On the Physical Effects Fallacy
This post was prompted by something I read over at Absolutely No DooDahs. As I’ve said before, most of the commentary on Bill’s blog is highly intelligent. So, I feel bad about singling out this most unintelligent (and most unrepresentative) post. However, this myth has been around for several centuries, and has enjoyed the support of some otherwise intelligent individuals; so, it is in desperate need of dispelling.
Regarding Anheuser-Busch (BUD) and Coca-Cola (KO), Bill wrote:
Colored, flavored corn – syrup water doesn’t generate brand loyalty, and neither does fermented hops and barley malt. The desired effects of either can be gotten with off-brand products and substitutes.
This statement is false. The desired effects can not be gotten with substitutes. The demand for a product is not determined by the physical effects of that product on the user.
Most misinterpretations of economic activity begin with a failure to properly define economics as the study of human choice. If the field is further limited in scope, it can no longer explain commerce. In other words, a unified theory of economics must explain all human actions, because humans do not have one “program” for making economic choices and another “program” for making non – economic choices.
The demand for a product is derived from that product’s (expected) ultimate impact. I’m using the word “impact” simply because I want to conjure up the image of the mind as something that is being stamped or imprinted. In ancient times, the idea of the physical world “stamping” the mind was popular, and I think it’s an apt metaphor in this case.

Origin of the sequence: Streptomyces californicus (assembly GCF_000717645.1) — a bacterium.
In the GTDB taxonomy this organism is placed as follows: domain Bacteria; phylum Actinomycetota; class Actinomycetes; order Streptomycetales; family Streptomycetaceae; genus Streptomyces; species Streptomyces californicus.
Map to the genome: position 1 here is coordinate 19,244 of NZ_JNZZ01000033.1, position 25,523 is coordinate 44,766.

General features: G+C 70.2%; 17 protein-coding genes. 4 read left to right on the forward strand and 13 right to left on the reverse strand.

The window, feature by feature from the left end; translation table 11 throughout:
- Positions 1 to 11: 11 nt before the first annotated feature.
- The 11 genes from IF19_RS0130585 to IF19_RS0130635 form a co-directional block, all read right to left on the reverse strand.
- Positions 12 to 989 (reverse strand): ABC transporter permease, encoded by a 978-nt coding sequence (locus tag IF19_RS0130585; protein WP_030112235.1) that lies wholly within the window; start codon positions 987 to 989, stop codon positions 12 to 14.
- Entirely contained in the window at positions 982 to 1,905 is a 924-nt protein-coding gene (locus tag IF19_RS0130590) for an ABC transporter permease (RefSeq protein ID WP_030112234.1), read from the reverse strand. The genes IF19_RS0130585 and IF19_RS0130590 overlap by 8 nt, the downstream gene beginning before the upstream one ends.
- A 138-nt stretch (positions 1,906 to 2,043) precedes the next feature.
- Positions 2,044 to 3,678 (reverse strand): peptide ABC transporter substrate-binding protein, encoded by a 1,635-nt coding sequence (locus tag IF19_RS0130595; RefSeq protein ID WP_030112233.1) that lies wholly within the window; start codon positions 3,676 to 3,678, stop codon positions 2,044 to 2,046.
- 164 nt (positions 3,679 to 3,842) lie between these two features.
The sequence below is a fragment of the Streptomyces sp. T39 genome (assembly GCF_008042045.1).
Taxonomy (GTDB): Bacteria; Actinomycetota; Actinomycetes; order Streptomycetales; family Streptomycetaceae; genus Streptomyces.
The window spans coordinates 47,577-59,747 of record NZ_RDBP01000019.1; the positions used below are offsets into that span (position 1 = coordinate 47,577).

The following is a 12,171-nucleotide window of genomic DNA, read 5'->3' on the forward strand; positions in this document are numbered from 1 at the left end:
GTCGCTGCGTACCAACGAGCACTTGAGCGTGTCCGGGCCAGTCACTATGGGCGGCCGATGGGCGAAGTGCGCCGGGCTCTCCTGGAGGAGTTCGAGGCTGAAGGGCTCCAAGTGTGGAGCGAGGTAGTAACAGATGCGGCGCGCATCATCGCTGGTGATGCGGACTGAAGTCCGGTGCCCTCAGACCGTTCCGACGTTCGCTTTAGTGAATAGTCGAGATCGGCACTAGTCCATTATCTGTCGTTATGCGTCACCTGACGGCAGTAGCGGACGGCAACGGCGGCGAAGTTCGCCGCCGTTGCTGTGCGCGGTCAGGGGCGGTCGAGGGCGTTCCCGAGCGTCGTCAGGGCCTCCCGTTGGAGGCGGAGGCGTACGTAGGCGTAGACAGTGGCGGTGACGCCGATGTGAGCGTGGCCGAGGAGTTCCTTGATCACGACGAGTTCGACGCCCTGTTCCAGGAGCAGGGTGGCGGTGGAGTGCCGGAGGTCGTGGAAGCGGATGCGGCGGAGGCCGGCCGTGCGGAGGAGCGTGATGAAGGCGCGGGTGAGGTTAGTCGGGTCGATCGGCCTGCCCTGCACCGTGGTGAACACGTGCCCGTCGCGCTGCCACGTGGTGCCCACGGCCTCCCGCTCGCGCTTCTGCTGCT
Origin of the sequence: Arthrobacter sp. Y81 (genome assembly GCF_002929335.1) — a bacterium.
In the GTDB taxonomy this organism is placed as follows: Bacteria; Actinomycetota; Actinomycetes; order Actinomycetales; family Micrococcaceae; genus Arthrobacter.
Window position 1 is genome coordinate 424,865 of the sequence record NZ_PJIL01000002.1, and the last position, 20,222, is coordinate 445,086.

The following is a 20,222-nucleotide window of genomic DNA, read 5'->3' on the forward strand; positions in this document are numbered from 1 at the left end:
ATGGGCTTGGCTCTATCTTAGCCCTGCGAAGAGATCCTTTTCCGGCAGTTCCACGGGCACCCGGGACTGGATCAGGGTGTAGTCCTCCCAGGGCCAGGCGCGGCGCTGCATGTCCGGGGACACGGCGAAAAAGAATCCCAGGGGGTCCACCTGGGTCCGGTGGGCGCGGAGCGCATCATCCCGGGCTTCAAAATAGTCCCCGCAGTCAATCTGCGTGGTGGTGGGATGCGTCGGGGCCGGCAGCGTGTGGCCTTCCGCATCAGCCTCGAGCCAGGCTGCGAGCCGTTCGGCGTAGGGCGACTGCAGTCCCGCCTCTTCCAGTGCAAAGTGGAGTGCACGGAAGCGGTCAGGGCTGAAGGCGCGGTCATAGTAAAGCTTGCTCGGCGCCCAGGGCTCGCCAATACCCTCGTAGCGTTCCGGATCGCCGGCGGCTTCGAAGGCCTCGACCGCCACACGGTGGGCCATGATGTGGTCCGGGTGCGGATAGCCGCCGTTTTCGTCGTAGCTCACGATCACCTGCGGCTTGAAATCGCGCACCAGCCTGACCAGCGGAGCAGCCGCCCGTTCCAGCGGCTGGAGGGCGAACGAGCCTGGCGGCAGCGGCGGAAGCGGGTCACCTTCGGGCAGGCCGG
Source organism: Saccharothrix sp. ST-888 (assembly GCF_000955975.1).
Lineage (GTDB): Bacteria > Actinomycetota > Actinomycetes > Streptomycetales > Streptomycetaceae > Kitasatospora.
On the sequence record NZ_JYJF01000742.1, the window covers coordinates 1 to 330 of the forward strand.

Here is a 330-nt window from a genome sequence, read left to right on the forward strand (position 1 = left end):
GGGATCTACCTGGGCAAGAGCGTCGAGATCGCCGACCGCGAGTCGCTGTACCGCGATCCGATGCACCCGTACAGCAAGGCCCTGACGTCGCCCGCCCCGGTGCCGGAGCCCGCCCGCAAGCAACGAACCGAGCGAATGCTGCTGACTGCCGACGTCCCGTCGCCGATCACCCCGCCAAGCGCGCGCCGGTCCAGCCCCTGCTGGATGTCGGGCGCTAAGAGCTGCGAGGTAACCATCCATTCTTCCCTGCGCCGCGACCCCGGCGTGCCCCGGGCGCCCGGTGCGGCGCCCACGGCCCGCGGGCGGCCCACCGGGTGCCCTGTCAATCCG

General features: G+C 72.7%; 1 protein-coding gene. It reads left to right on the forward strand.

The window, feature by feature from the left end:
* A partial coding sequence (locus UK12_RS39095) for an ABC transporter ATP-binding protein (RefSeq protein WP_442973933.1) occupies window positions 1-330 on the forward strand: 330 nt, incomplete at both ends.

Humans act to effect changes in their mental states; humans do not act to effect changes in their physical state. Human actions that appear to be motivated by a desire to alter one’s physical state are actually motivated by a desire to alter one’s mental state. That’s where the “ultimate” half of “ultimate impact” comes from. Alterations to one’s physical state are merely desirable insofar as they lead to alterations in one’s mental state.
Let me use a few examples. You don’t eat to prevent starvation; you eat to eradicate the sensation of hunger. You don’t take your hand off a hot stove to prevent further burning of your flesh; you take your hand off a hot stove to prevent further pain.
I’m not just splitting hairs here.
Humans are rational in the sense that they act to maximize pleasurable mental sensations and minimize painful mental sensations. They are not rational in some greater sense. For instance, humans have no inherent desire to live, they merely tend to believe living is the more pleasurable state. Some humans weigh all the pleasure and all the pain and find they’d prefer a quick exit. Many rational people have committed suicide under extreme circumstances. The fact that under normal circumstances most rational people do not contemplate suicide doesn’t necessarily mean we are hard – wired to live, it could simply mean we are hard – wired to seek pleasure, and for most of us death is the greatest displeasure.
It’s important to dispel the myth of physical primacy to understand what products really are. They are far more than their physical properties. They are agents of change.